Monday, April 16, 2012

Revelation 4

     Now the fun begins: remember that as apocalyptic literature the primary focus is on encouragement for those who are suffering great trials and persecution and not necessarily on long term future events. The vision takes us to the throne room of heaven and a glimpse of eternal worship. It is loaded with images and many of the images we find in our hymns and other worship music. There is famous band that takes its name from verse 10 -- they are called "Casting Crowns". The popular hymn, Number 1 in the 1939 hymnal, Holy, Holy, Holy draws heavily from the imagery of this chapter: "casting down their golden crowns (10) around the glassy sea (6)." One of the things I see whenever I read the book of Revelation is the music and poetry that is bound up in the text. It seems that every time we look to heaven there is loud music and praise with pillars shaking, etc.
     The four living creatures: the lion, the ox, the human and the eagle -- the Lion was considered the bravest of animals, the Ox the strongest of creatures, the human the smartest of creatures and the eagle, the swiftest of creatures -- in the four living creatures we have the embodiment of the best of creation. The image of "eyes all around" is the author's way of saying they had total awareness.The 24 elders are representative of the 12 OT tribes and the 12 NT apostles. Notice in the first part of the chapter that God is never described -- throne, precious jewels, rainbows, and lightening -- St. Paul tells us in 1 Timothy 6:16 that "God dwells in unapproachable light."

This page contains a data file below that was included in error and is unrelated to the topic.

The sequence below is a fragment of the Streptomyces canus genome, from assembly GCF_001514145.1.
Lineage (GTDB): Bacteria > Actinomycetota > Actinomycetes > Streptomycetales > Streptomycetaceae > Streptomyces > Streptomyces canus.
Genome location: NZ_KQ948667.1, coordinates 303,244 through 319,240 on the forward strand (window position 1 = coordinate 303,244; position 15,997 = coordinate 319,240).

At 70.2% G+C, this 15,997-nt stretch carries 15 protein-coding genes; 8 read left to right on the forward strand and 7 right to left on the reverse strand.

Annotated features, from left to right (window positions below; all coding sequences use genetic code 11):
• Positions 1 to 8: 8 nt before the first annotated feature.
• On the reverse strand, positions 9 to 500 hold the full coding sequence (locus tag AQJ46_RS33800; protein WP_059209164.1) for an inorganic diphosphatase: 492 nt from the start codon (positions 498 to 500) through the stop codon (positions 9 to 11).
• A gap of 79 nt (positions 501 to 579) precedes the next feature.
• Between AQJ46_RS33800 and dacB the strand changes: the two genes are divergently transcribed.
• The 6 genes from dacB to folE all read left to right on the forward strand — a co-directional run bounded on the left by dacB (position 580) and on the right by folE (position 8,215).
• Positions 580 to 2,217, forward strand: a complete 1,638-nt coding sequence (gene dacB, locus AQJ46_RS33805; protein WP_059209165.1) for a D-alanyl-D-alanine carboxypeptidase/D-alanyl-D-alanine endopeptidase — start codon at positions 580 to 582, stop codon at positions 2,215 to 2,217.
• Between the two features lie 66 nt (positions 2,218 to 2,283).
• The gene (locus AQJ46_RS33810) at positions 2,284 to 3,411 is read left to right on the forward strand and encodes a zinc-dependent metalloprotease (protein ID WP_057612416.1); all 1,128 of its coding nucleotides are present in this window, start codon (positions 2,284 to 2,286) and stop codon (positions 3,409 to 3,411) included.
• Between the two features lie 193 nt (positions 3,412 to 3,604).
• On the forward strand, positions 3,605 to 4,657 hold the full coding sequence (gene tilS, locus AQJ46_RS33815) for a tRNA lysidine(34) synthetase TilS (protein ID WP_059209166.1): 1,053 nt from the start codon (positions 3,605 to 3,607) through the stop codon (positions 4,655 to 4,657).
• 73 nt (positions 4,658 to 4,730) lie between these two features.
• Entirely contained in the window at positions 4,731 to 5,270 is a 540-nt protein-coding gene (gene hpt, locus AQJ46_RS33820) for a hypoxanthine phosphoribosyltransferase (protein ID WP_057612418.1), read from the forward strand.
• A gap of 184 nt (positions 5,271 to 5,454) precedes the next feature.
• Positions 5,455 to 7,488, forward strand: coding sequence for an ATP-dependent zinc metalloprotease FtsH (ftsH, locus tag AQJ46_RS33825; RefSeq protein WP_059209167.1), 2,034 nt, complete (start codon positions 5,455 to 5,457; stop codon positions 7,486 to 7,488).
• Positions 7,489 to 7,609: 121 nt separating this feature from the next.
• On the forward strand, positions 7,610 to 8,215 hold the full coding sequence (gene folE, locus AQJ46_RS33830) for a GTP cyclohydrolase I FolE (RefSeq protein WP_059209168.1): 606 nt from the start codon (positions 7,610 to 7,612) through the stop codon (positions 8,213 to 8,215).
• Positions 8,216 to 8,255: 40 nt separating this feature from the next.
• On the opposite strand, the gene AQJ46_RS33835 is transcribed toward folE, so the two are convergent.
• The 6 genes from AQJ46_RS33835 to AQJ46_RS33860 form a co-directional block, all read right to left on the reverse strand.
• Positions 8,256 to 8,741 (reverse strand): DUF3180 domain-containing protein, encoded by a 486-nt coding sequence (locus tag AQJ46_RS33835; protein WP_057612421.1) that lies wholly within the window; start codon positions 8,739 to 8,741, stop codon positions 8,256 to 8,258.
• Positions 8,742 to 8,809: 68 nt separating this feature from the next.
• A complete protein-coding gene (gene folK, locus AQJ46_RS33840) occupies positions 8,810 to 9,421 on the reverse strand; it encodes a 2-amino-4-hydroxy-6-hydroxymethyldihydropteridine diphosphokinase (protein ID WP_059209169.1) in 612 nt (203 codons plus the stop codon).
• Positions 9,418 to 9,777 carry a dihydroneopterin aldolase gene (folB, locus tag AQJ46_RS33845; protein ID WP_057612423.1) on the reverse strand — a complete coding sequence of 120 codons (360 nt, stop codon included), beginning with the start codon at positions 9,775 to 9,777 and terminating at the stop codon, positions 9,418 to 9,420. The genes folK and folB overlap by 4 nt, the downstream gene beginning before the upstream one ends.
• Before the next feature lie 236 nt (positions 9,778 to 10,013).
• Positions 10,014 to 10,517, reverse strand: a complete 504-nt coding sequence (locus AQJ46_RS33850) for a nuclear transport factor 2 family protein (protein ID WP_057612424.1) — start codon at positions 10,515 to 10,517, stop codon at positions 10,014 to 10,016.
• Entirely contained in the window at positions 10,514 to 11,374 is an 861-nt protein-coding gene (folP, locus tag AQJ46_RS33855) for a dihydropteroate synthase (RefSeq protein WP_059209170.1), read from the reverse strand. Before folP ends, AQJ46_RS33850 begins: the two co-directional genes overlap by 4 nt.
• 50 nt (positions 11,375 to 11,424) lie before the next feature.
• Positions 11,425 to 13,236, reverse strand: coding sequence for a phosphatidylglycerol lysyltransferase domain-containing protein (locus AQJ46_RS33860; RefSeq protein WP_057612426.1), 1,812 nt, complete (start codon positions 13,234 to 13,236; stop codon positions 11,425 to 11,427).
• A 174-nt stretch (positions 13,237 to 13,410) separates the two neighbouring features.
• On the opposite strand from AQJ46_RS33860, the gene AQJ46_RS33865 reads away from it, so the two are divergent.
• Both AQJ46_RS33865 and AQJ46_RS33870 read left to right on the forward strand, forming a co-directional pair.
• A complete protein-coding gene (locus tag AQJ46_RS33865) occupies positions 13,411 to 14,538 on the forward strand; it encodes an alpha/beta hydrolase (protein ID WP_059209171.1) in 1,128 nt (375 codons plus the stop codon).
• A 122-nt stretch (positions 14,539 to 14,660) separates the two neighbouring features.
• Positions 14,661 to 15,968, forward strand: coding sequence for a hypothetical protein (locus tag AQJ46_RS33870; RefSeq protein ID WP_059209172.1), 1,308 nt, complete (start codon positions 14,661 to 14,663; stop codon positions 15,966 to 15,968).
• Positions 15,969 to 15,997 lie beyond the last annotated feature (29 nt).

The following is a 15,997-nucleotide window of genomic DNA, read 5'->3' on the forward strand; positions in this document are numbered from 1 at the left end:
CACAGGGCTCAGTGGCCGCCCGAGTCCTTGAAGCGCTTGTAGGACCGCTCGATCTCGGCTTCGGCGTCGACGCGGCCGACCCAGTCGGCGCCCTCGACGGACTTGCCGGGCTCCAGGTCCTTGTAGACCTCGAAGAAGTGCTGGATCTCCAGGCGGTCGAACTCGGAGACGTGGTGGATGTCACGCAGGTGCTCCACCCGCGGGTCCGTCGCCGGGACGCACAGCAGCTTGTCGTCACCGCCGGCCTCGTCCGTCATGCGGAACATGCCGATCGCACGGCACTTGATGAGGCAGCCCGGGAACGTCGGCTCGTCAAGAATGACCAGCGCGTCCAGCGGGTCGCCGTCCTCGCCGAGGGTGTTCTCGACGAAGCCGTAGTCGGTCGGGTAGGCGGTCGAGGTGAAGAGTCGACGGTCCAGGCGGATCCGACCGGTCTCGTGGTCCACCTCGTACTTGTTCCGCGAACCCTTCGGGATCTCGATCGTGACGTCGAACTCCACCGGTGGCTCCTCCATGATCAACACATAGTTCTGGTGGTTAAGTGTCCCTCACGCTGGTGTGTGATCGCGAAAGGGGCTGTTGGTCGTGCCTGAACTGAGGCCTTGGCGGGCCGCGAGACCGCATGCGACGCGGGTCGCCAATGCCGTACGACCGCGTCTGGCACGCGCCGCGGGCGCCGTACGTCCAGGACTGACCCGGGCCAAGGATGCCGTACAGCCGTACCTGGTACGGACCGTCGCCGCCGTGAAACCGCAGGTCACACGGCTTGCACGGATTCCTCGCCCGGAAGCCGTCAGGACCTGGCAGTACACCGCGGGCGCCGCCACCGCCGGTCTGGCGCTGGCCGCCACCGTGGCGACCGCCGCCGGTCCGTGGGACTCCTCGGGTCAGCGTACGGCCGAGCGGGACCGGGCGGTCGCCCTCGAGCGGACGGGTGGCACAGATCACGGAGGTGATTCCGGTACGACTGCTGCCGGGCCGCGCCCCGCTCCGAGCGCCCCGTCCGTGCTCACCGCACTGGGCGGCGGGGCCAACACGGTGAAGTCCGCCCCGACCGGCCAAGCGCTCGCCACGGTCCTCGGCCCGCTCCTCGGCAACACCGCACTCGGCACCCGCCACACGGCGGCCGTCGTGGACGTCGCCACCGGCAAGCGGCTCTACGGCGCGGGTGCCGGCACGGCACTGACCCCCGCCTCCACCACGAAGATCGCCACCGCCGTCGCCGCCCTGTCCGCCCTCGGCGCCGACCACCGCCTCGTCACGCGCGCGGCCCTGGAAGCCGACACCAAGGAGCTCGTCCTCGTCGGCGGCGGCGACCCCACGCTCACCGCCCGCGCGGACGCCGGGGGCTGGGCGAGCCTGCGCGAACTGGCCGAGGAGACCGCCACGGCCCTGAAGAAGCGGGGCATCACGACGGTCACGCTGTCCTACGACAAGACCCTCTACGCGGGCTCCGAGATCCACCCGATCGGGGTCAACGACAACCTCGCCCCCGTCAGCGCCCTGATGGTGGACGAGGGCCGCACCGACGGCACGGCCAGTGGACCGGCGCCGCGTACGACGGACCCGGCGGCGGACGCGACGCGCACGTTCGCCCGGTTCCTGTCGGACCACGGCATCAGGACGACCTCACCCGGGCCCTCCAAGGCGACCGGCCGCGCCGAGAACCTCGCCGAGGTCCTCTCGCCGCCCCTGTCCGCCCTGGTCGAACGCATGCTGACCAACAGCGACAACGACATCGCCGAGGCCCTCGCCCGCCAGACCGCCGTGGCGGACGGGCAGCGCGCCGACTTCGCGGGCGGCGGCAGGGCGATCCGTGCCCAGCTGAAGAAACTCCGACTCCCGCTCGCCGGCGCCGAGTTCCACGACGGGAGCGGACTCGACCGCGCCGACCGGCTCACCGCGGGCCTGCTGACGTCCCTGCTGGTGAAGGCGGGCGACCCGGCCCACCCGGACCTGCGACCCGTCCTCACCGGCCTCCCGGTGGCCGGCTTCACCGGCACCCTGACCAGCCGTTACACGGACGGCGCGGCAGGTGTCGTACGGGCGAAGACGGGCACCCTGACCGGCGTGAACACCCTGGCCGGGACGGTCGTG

I notice that worship, as described here, is surrender to God. The creatures and the elders cast their crowns before the throne (surrendering their earned authority to God). Worship is acknowledging that God is God and we are not. To put it another way, if we acknowledge that we are creatures (created beings), and we acknowledge that God is the creator, the only fit act of worship is to surrender our perceived independence (perhaps an illusion after all) to the one who made us. Or, to put it in a more negative light: all sin is rebellion against our standing as created beings. The ultimate form of this is expressed in Paradise Lost when Milton put these words in Lucifer's mouth: "better to reign in hell than serve in heaven." Worship is an act of surrender to the one who made us, who redeemed us, to sustains us with the Holy Spirit.
     

2 comments:

Rachel Vuaghan said...

One of my professors at ORU would get extremely upset whenever someone misquoted Milton for saying, "Better to rule in Hell than worship in Heaven." He always pointed out that Milton did not say this, but Satan. He would be proud to know there is someone else out there who can quote Paradise Lost correctly. :)

Rachel Vaughan said...

Excuse me, "better to reign in Hell than serve in Heaven."